Andy G: Through 30 games, the Timberwolves have already gone through a series of different chapters in their 2015-16 season. Early on, they earned impressive road victories against some of the best teams in the Eastern Conference, and raised expectations that most had just a few weeks earlier. Then Ricky Rubio started sitting out winnable games with a confusingly-described ankle condition, they played LaVine at point guard, Wolves lost those games, and nobody was quite sure what to think of this team. After Rubio returned, and with Karl-Anthony Towns already playing like a veteran star, the Wolves faced a soft schedule phase that included seven consecutive games versus weak opposition (Lakers, Nuggets, Suns, Nuggets, Knicks, Kings, then Nets). Had they been able to string together 5 or 6 wins in that relatively easy stretch, they’d inch back towards .500 and re-enter the Western Conference Playoffs discussion. That did not happen, after they lost four straight in the middle of that stretch and only came out of it with three wins.
Most recently, the Wolves find themselves in a more difficult stretch of games that began at Boston, then came to Target Center for a Spurs matchup, and then again at home against the Pacers. The Celtics and Spurs games were one-sided losses. The Pacers game was close for three and a half quarters, and then became a 14-point loss. On Monday the Wolves play the Spurs again, this time at San Antonio. After that they play the Jazz, who as of this writing would be in the West playoffs. After that they play the Pistons, who are three games over .500. The Wolves record is now down to 11-19, and could easily drop down to 11-22 before the ball drops on New Year’s Eve after the game in Detroit.
Winning one out of three is much better than last season (when they won almost exactly one out of five games), but falls smack in the middle of lottery territory, too. In and of itself, a .333 winning percentage is bad.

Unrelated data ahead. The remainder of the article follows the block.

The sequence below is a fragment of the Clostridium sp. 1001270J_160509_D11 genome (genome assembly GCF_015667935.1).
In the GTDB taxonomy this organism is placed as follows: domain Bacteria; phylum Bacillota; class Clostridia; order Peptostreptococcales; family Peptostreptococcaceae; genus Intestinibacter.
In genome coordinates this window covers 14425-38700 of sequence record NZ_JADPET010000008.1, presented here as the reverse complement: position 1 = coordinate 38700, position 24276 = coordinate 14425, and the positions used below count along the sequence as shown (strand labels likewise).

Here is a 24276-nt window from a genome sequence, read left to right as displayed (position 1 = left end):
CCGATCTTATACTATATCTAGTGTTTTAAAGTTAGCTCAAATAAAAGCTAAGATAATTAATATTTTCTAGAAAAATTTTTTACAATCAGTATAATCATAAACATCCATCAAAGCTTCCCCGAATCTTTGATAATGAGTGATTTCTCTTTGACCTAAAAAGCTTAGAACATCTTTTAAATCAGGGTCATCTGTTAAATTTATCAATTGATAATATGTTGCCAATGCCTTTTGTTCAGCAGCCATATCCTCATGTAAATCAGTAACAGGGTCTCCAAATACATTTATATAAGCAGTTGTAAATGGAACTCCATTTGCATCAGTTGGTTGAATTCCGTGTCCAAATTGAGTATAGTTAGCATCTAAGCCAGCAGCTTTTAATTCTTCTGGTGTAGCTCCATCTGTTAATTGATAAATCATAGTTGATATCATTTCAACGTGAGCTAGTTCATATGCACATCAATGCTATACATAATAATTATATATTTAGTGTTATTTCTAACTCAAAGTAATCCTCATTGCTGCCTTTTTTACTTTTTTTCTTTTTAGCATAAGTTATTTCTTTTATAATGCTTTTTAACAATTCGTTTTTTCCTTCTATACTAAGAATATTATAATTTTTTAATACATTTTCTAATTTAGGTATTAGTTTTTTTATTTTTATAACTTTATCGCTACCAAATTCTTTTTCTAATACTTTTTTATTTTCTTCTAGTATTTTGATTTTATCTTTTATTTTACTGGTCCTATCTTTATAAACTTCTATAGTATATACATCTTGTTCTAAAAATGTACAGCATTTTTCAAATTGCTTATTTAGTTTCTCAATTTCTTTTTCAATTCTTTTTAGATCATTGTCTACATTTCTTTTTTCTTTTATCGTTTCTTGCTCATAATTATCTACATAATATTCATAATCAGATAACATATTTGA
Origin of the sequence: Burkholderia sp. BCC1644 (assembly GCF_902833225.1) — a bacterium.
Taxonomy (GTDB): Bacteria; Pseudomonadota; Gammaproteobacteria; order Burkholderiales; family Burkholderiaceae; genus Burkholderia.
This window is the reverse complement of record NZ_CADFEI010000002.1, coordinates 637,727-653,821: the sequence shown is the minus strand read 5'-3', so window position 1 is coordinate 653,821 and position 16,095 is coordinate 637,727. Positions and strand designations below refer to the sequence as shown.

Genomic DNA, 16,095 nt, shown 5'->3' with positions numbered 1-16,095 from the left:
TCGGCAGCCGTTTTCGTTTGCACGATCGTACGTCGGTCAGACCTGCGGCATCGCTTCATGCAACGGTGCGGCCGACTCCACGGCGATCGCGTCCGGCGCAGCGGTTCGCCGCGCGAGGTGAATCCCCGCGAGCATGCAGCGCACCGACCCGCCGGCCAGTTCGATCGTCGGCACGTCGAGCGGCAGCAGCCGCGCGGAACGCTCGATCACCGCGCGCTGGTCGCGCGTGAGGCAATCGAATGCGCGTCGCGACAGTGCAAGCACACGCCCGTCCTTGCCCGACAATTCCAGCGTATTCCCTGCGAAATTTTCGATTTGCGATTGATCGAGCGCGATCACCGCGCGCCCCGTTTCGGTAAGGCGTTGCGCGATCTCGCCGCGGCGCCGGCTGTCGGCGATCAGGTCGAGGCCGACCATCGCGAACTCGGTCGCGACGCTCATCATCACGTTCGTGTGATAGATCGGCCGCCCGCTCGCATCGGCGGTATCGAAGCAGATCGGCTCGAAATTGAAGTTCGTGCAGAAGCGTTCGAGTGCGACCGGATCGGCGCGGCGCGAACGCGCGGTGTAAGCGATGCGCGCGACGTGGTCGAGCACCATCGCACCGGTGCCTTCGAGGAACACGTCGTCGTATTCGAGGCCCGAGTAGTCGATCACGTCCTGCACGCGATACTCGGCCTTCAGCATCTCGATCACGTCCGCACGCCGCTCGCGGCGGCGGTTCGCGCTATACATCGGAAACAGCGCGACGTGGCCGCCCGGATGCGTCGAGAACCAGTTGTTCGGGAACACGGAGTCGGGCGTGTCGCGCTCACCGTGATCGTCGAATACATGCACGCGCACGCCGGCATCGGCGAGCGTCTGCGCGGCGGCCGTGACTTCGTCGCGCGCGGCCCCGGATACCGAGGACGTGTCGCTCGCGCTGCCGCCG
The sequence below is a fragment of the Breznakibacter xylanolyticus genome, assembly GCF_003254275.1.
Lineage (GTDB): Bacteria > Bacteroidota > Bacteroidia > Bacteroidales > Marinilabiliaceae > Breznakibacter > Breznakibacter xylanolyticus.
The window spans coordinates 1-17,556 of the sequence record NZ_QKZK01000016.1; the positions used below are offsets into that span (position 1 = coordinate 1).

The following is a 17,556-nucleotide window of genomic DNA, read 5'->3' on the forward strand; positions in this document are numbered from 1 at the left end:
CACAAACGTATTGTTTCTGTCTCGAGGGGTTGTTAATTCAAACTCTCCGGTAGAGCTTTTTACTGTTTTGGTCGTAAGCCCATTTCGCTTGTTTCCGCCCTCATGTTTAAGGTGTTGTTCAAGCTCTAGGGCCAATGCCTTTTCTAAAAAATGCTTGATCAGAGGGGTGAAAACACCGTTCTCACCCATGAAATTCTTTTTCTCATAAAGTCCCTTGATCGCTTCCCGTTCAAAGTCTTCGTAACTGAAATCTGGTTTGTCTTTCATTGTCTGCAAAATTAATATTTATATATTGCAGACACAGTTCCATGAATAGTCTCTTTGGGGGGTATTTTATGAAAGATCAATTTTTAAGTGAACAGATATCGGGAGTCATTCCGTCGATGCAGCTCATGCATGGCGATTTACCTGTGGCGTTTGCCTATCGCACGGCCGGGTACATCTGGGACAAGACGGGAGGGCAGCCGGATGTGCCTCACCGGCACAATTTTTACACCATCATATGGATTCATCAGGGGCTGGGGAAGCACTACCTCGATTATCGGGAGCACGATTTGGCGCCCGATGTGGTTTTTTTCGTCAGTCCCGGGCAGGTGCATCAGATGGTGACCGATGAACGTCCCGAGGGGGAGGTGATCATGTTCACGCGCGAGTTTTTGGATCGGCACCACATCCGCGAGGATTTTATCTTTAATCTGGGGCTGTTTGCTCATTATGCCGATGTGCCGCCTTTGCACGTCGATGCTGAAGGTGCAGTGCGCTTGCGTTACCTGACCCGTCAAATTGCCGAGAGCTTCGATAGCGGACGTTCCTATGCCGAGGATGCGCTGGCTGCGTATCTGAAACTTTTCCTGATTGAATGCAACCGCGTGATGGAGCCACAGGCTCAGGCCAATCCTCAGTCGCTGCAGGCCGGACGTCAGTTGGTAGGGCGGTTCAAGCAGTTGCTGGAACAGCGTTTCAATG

There are problems on this team that have now crystallized as they approach the midpoint of the season.
First is the most obvious, the least disturbing, but also the most controllable: The Timberwolves are incredibly young. Their top three leaders in total minutes are each 20 years old. More than anything else (and despite how talented each one of those players is) this is a factor that would prevent any team from seriously contending for a playoff run. Twenty years old is the typical age of college sophomores and juniors, not good NBA basketball players. Andrew Wiggins is great for his age and experience level, but he has flaws. Zach LaVine is getting better, but he was drafted as an athletic “project” and has a long way to go. Karl-Anthony Towns is as good a one-and-done rookie as I can remember watching, but… well, he’s still a rookie and will make certain mistakes now that he won’t make when he’s a few years older. The minutes being played by 20 year olds is something that absolutely should happen, but absolutely will prevent the Wolves from winning a lot of games.
Second is the power forward position. Kevin Garnett is a good defensive player, but he’s tenth on the team in minutes, and that’s without having suffered any injuries. Nemanja Bjelica is currently ninth in total minutes, after beginning the season with solid play in a significant role. Ideally, the Wolves would play Garnett as the ostensible starting four, but Bjelica would play as a stretch and playmaking forward for 25 to 30 minutes per game. Unfortunately, Bjelly is getting worse instead of better with more NBA experience, and now Mitchell has benched him entirely from the playing rotation. (Well, that’s what happened on Saturday versus the Pacers, anyway. He was barely playing in the games leading up to that DNP-CD, and it seems that whether he plays 0 minutes or 5, he’s low on the totem pole.) This means Adreian Payne is playing more, and that’s not going to be good for the Wolves performance. He just makes too many mistakes and has too poor an understanding of basic positioning and fundamentals. As things stand, the Wolves might be best off playing their two young centers together — Towns and Gorgui Dieng — and simply utilizing a “best players on the floor” approach, without regard for positioning and spacing. (Natural segue…)